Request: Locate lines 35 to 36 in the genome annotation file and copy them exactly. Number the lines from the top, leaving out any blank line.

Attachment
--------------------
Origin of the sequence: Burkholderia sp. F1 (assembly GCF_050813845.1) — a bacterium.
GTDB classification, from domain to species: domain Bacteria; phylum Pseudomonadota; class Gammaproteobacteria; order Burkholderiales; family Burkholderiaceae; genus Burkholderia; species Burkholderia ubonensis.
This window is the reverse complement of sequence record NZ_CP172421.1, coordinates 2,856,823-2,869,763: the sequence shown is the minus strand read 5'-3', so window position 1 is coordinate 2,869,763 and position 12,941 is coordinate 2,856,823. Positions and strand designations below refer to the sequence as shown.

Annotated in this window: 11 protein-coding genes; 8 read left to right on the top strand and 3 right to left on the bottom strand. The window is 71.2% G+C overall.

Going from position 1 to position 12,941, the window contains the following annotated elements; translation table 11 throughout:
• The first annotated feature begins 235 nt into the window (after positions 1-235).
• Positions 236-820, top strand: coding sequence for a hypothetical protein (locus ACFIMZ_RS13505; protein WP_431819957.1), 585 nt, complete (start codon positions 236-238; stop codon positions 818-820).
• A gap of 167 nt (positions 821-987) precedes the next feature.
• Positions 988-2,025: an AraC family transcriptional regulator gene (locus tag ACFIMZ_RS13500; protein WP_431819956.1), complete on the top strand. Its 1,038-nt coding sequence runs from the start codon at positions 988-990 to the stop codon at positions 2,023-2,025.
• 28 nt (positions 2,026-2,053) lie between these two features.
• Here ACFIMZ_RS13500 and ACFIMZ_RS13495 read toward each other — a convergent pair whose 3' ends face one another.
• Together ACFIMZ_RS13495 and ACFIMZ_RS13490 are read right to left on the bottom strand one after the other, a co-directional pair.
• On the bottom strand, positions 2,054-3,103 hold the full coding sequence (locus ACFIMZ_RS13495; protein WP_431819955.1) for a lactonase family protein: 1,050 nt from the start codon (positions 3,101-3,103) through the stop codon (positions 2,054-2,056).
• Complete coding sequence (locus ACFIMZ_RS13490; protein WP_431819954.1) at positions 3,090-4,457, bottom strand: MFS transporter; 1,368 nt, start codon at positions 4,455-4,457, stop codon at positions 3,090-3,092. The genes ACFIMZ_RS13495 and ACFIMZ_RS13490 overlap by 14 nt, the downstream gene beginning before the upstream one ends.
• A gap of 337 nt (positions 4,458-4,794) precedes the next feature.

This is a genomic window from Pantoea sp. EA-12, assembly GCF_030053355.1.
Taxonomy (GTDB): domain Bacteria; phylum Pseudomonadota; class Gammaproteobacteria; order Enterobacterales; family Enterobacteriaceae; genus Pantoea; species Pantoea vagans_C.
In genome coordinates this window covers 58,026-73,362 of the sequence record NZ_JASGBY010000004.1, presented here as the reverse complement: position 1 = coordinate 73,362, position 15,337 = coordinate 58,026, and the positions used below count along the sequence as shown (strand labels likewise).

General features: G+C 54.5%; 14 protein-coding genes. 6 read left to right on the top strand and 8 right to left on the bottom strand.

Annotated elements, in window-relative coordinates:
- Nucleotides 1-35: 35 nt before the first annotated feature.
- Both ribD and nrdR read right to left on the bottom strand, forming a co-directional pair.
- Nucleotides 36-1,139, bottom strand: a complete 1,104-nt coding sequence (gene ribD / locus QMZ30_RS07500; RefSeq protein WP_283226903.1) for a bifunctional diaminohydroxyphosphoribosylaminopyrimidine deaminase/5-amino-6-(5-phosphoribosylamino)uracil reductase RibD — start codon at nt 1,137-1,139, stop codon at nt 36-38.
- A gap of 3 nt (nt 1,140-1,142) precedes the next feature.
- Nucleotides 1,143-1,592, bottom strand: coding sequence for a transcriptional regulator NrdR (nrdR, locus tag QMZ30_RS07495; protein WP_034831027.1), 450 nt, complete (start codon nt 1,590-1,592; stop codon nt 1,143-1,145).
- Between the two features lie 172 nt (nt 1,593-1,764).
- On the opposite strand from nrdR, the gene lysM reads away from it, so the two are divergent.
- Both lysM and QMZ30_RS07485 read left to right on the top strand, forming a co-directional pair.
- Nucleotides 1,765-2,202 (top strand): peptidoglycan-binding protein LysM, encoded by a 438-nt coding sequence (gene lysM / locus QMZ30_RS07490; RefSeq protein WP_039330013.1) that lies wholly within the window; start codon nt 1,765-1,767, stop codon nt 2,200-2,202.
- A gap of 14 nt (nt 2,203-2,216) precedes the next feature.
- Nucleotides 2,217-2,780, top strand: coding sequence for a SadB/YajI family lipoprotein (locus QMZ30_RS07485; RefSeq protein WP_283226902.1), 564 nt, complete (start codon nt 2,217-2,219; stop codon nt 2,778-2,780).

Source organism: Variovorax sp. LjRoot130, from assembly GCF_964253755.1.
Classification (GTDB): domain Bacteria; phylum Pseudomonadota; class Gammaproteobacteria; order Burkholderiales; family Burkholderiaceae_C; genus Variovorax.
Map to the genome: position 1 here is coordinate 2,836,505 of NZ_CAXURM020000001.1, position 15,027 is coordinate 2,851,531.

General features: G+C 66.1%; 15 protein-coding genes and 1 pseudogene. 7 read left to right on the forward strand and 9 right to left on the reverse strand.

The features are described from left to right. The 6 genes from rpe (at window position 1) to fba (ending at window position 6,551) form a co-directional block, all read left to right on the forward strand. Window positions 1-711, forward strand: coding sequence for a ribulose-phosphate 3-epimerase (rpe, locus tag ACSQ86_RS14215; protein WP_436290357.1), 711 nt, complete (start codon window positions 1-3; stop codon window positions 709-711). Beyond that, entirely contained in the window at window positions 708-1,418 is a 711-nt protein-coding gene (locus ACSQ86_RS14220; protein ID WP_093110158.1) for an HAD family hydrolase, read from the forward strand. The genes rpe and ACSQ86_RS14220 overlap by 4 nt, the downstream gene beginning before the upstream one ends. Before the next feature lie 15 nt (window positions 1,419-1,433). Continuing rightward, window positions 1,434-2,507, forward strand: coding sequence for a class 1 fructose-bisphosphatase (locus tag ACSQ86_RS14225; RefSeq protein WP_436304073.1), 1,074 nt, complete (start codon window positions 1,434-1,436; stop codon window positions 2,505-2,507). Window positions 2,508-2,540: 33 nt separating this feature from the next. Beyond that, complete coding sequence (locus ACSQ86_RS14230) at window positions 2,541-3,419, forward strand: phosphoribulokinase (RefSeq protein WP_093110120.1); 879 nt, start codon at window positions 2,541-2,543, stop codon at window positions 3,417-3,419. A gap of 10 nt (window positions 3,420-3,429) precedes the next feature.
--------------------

General features: G+C 66.1%; 15 protein-coding genes and 1 pseudogene. 7 read left to right on the forward strand and 9 right to left on the reverse strand.

The features are described from left to right. The 6 genes from rpe (at window position 1) to fba (ending at window position 6,551) form a co-directional block, all read left to right on the forward strand. Window positions 1-711, forward strand: coding sequence for a ribulose-phosphate 3-epimerase (rpe, locus tag ACSQ86_RS14215; protein WP_436290357.1), 711 nt, complete (start codon window positions 1-3; stop codon window positions 709-711). Beyond that, entirely contained in the window at window positions 708-1,418 is a 711-nt protein-coding gene (locus ACSQ86_RS14220; protein ID WP_093110158.1) for an HAD family hydrolase, read from the forward strand. The genes rpe and ACSQ86_RS14220 overlap by 4 nt, the downstream gene beginning before the upstream one ends. Before the next feature lie 15 nt (window positions 1,419-1,433). Continuing rightward, window positions 1,434-2,507, forward strand: coding sequence for a class 1 fructose-bisphosphatase (locus tag ACSQ86_RS14225; RefSeq protein WP_436304073.1), 1,074 nt, complete (start codon window positions 1,434-1,436; stop codon window positions 2,505-2,507). Window positions 2,508-2,540: 33 nt separating this feature from the next. Beyond that, complete coding sequence (locus ACSQ86_RS14230) at window positions 2,541-3,419, forward strand: phosphoribulokinase (RefSeq protein WP_093110120.1); 879 nt, start codon at window positions 2,541-2,543, stop codon at window positions 3,417-3,419. A gap of 10 nt (window positions 3,420-3,429) precedes the next feature.